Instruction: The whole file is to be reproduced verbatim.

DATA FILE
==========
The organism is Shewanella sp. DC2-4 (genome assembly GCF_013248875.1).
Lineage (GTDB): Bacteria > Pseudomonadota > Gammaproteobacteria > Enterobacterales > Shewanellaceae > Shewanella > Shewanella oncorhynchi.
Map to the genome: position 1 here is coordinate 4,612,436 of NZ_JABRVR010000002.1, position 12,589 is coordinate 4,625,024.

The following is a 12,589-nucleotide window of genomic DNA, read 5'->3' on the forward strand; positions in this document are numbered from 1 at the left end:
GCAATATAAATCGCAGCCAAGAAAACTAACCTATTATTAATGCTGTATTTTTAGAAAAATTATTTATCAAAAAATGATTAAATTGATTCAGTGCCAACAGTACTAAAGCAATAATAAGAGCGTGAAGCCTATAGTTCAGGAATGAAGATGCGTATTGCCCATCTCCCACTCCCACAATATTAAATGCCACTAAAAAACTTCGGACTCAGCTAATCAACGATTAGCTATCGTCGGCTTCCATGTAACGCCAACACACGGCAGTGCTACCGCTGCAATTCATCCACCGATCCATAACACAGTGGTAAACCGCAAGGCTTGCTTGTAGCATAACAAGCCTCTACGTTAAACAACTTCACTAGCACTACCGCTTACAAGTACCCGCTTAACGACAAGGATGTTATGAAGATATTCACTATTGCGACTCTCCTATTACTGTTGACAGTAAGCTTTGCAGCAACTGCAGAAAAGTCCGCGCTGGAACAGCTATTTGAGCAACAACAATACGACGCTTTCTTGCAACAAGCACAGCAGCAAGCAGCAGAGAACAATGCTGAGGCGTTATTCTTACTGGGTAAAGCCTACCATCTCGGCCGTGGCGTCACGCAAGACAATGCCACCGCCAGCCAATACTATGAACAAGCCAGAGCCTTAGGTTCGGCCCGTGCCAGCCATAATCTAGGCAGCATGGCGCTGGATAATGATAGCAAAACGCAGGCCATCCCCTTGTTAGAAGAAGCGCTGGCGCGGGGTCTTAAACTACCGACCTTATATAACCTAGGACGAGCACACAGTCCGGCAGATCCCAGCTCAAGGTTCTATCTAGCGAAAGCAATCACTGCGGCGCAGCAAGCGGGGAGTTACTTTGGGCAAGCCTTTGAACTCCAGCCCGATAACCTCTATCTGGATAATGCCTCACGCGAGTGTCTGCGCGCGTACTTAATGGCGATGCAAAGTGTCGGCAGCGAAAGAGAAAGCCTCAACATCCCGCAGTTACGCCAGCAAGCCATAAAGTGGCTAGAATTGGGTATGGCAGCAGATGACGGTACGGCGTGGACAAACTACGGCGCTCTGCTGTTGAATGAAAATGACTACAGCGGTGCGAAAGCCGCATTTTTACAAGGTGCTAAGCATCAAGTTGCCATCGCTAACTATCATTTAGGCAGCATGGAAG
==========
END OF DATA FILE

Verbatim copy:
The organism is Shewanella sp. DC2-4 (genome assembly GCF_013248875.1).
Lineage (GTDB): Bacteria > Pseudomonadota > Gammaproteobacteria > Enterobacterales > Shewanellaceae > Shewanella > Shewanella oncorhynchi.
Map to the genome: position 1 here is coordinate 4,612,436 of NZ_JABRVR010000002.1, position 12,589 is coordinate 4,625,024.

The following is a 12,589-nucleotide window of genomic DNA, read 5'->3' on the forward strand; positions in this document are numbered from 1 at the left end:
GCAATATAAATCGCAGCCAAGAAAACTAACCTATTATTAATGCTGTATTTTTAGAAAAATTATTTATCAAAAAATGATTAAATTGATTCAGTGCCAACAGTACTAAAGCAATAATAAGAGCGTGAAGCCTATAGTTCAGGAATGAAGATGCGTATTGCCCATCTCCCACTCCCACAATATTAAATGCCACTAAAAAACTTCGGACTCAGCTAATCAACGATTAGCTATCGTCGGCTTCCATGTAACGCCAACACACGGCAGTGCTACCGCTGCAATTCATCCACCGATCCATAACACAGTGGTAAACCGCAAGGCTTGCTTGTAGCATAACAAGCCTCTACGTTAAACAACTTCACTAGCACTACCGCTTACAAGTACCCGCTTAACGACAAGGATGTTATGAAGATATTCACTATTGCGACTCTCCTATTACTGTTGACAGTAAGCTTTGCAGCAACTGCAGAAAAGTCCGCGCTGGAACAGCTATTTGAGCAACAACAATACGACGCTTTCTTGCAACAAGCACAGCAGCAAGCAGCAGAGAACAATGCTGAGGCGTTATTCTTACTGGGTAAAGCCTACCATCTCGGCCGTGGCGTCACGCAAGACAATGCCACCGCCAGCCAATACTATGAACAAGCCAGAGCCTTAGGTTCGGCCCGTGCCAGCCATAATCTAGGCAGCATGGCGCTGGATAATGATAGCAAAACGCAGGCCATCCCCTTGTTAGAAGAAGCGCTGGCGCGGGGTCTTAAACTACCGACCTTATATAACCTAGGACGAGCACACAGTCCGGCAGATCCCAGCTCAAGGTTCTATCTAGCGAAAGCAATCACTGCGGCGCAGCAAGCGGGGAGTTACTTTGGGCAAGCCTTTGAACTCCAGCCCGATAACCTCTATCTGGATAATGCCTCACGCGAGTGTCTGCGCGCGTACTTAATGGCGATGCAAAGTGTCGGCAGCGAAAGAGAAAGCCTCAACATCCCGCAGTTACGCCAGCAAGCCATAAAGTGGCTAGAATTGGGTATGGCAGCAGATGACGGTACGGCGTGGACAAACTACGGCGCTCTGCTGTTGAATGAAAATGACTACAGCGGTGCGAAAGCCGCATTTTTACAAGGTGCTAAGCATCAAGTTGCCATCGCTAACTATCATTTAGGCAGCATGGAAG